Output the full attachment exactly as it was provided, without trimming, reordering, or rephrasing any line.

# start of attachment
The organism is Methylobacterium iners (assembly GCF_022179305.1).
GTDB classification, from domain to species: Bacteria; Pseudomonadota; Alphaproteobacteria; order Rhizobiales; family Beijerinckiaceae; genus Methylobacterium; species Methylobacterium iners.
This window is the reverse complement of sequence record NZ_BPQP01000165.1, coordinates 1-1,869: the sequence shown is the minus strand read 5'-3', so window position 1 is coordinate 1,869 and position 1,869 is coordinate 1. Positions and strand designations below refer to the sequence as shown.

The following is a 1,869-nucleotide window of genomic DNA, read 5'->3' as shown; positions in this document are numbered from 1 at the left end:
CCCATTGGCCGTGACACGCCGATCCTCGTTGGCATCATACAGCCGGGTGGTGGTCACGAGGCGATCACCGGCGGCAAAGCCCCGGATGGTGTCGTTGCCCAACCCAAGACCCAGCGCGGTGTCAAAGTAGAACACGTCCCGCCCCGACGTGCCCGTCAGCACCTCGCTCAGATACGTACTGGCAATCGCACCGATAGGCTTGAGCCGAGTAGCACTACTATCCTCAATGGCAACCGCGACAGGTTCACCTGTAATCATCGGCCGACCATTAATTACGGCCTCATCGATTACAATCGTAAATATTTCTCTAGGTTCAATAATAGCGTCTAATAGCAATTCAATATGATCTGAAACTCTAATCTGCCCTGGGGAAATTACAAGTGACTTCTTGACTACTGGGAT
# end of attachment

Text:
The organism is Methylobacterium iners (assembly GCF_022179305.1).
GTDB classification, from domain to species: Bacteria; Pseudomonadota; Alphaproteobacteria; order Rhizobiales; family Beijerinckiaceae; genus Methylobacterium; species Methylobacterium iners.
This window is the reverse complement of sequence record NZ_BPQP01000165.1, coordinates 1-1,869: the sequence shown is the minus strand read 5'-3', so window position 1 is coordinate 1,869 and position 1,869 is coordinate 1. Positions and strand designations below refer to the sequence as shown.

The following is a 1,869-nucleotide window of genomic DNA, read 5'->3' as shown; positions in this document are numbered from 1 at the left end:
CCCATTGGCCGTGACACGCCGATCCTCGTTGGCATCATACAGCCGGGTGGTGGTCACGAGGCGATCACCGGCGGCAAAGCCCCGGATGGTGTCGTTGCCCAACCCAAGACCCAGCGCGGTGTCAAAGTAGAACACGTCCCGCCCCGACGTGCCCGTCAGCACCTCGCTCAGATACGTACTGGCAATCGCACCGATAGGCTTGAGCCGAGTAGCACTACTATCCTCAATGGCAACCGCGACAGGTTCACCTGTAATCATCGGCCGACCATTAATTACGGCCTCATCGATTACAATCGTAAATATTTCTCTAGGTTCAATAATAGCGTCTAATAGCAATTCAATATGATCTGAAACTCTAATCTGCCCTGGGGAAATTACAAGTGACTTCTTGACTACTGGGAT